- Publish Date
- Wednesday, 15 March 2023, 2:24PM
Māori words like iwi and e hoa have been included in the latest edition of the Oxford English Dictionary - and it's about time.
A batch of 47 New Zealand English words and phrases including expressions such as after-ball (a noun referring to an event, especially a party, that takes place after a ball), chur (an interjection similar to ‘cheers!’, used colloquially to express good wishes on meeting or departing), and Kiwiness (a noun signifying the quality or fact of being from New Zealand and to characteristics regarded as typical of New Zealand or New Zealanders).
The full list of words is:
- e hoa
- e hoa ma
- enrol | enroll
- flat stick
- moko kauae
- Pai Marire
- standing place
- Tagata Pasifika
- tino rangatiratanga
- wahine toa
- waka ama
You can find the OED update here.
Māori Development Minister Willie Jackson told the Herald while the normalisation of the Māori language was a natural progression, not all Māori or Pakeha would be overjoyed.
“I don’t think it’s a bad thing and the reality is, like society, everything evolves,” Jackson said. “The language is changing and more Pākehā are using te reo in everyday use. Mahi, kai and moe are just simple words that everyday Kiwis use and that’s fantastic for Māori as the language develops.”
Jackson said the word chur used to drive him crazy.
“When I was involved with Māori music, the likes of Sir Howard Morrison and Māori musos used chur all the time. It drove me crazy,” Jackson said.
The oldest word, according to the Oxford Dictionary write-up of Māori origins in the update is whenua (land, or piece of land, especially a Māori person’s native land). Its use in English can be traced to the 18th century and first attested in Captain James Cook’s journals in 1770. Several other words in the update are used in Māori contexts to speak about the land, such as turangawaewae, meaning a place where one belongs or has established a right of residence.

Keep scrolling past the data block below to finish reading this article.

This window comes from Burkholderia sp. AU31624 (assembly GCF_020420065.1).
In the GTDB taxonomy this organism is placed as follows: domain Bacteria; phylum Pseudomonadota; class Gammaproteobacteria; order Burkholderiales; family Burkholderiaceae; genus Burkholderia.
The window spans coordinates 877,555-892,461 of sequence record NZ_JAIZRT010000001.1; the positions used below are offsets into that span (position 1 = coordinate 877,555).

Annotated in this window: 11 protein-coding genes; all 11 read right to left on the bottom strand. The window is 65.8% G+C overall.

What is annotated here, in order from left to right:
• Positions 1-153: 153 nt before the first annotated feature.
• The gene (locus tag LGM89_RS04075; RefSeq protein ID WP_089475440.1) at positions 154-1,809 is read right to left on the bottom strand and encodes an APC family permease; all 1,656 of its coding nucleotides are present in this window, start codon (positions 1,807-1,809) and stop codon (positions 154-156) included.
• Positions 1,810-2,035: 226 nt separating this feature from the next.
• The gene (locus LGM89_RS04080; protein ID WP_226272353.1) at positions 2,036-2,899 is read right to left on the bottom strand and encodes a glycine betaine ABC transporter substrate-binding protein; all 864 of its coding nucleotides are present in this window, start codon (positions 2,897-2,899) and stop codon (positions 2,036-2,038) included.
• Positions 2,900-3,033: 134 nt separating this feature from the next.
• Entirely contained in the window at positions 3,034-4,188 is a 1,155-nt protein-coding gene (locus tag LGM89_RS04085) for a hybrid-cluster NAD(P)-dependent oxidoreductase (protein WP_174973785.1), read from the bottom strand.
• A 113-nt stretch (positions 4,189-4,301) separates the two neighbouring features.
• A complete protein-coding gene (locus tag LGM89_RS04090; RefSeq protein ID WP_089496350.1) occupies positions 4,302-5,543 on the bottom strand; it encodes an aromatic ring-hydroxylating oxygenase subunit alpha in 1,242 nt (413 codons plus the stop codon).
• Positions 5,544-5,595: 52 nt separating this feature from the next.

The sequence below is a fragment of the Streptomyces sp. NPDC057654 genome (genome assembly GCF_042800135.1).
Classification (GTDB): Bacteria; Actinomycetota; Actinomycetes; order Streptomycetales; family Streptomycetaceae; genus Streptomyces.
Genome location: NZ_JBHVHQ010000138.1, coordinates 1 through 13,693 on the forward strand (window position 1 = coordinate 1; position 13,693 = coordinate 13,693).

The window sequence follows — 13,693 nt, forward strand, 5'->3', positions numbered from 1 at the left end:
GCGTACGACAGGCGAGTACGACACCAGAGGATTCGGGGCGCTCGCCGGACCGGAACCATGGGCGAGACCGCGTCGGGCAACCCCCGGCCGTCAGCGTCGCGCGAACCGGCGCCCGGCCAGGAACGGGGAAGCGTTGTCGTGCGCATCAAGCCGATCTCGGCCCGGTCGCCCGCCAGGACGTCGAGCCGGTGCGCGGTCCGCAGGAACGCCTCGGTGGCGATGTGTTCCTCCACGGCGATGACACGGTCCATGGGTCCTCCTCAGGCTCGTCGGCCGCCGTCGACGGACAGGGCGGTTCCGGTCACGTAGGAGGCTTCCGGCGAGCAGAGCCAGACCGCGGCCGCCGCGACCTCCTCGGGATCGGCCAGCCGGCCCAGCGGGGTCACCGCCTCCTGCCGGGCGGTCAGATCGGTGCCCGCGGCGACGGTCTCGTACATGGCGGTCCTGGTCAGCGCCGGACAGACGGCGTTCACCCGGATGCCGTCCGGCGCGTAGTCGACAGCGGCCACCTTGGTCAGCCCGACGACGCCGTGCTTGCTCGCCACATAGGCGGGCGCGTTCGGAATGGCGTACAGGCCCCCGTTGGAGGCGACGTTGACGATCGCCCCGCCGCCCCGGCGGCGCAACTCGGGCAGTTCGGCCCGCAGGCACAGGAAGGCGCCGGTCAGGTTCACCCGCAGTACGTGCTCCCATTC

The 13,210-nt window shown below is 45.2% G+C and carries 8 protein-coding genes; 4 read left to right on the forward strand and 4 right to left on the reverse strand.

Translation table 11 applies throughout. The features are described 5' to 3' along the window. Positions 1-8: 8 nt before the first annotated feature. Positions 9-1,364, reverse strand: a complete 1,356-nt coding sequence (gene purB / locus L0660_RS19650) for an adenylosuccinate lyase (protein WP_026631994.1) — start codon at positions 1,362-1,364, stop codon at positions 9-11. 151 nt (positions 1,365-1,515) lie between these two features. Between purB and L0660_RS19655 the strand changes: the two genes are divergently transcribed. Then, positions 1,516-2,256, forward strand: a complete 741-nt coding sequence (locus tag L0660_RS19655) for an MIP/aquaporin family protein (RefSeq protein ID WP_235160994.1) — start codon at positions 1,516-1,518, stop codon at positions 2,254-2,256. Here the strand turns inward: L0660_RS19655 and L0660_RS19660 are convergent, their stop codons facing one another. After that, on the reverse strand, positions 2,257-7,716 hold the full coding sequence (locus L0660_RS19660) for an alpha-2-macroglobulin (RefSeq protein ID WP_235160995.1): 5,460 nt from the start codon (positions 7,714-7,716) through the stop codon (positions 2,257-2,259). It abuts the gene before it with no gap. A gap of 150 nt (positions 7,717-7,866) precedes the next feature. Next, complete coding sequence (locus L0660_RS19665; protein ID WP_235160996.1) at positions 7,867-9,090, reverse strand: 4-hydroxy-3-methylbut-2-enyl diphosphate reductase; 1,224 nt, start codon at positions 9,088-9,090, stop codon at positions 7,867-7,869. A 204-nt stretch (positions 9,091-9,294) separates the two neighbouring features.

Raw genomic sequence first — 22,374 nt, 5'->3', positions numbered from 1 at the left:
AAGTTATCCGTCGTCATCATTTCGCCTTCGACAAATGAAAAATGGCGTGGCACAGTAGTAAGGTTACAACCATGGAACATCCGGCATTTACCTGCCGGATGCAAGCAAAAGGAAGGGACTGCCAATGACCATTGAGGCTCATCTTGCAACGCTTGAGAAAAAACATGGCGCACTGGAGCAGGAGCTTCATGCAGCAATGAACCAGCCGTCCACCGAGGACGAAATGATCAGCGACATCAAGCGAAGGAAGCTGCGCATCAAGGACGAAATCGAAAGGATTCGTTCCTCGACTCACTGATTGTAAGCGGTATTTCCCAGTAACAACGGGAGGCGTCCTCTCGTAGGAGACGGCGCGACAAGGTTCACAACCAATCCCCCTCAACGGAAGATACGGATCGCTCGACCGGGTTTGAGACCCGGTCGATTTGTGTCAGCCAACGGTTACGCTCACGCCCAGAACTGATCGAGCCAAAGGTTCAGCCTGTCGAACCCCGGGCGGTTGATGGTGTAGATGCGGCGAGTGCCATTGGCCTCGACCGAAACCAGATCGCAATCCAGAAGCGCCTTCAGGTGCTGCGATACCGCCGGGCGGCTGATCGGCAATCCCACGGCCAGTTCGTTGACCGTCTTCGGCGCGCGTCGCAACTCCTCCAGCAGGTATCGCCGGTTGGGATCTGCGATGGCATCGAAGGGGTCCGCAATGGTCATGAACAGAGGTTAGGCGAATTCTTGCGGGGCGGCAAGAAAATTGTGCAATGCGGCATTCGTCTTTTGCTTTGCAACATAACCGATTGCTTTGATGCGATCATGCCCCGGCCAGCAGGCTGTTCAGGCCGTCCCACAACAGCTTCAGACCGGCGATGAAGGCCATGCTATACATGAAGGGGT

A responsibility of care guides the way Māori relate to the land and environment and the word kaitiaki is a great example. It is used in English to refer to a guardian or steward of the natural resources of an environment or place. In this same category, rahui denotes a formal or ritualised prohibition against entering an area or undertaking an activity, typically enacted to protect a resource.
OED editors have scoured the archives, novels, newspapers and even Twitter for examples of the words to illustrate their use and development in English. The earliest example of koha (a gift or offering) in English, for example, was found in Keri Hulmes’ 1984 novel The Bone People, a text famous for its liberal use of Māori words.
Another citation was found in an edition of the Wellington Evening Post in 1995 without italics or an accompanying definition, indicating that it was of sufficient currency among the paper’s readership to be widely understood 10 or so years later. A quote from the New Zealand Herald that accompanies the word e hoa (an address for a friend or mate) cites a note from Finance Minister Grant Robertson to Labour MP Kiri Allan in 2021 using borrowings for Māori liberally: “Kia ora e hoa, we are missing you here today but I can feel your wairua and aroha from here.”
Danica Salazar, executive dditor for World Englishes for the Oxford English Dictionary, says, “It is clear that the Māori language has had a profound and lasting impact on English in New Zealand. The OED continues to record and add Māori contributions as it monitors the evolution of English globally.”
The OED acknowledged Professor John Macalister of Victoria University for his work as the dictionary’s consultant on the etymology of Māori words used in NZ English.
He says: “The language is a window into our changing nation. It’s fascinating to see how quickly people respond to – or resist – social change through the language they use.”
This article was first published by the NZ Herald and is republished here with permission.
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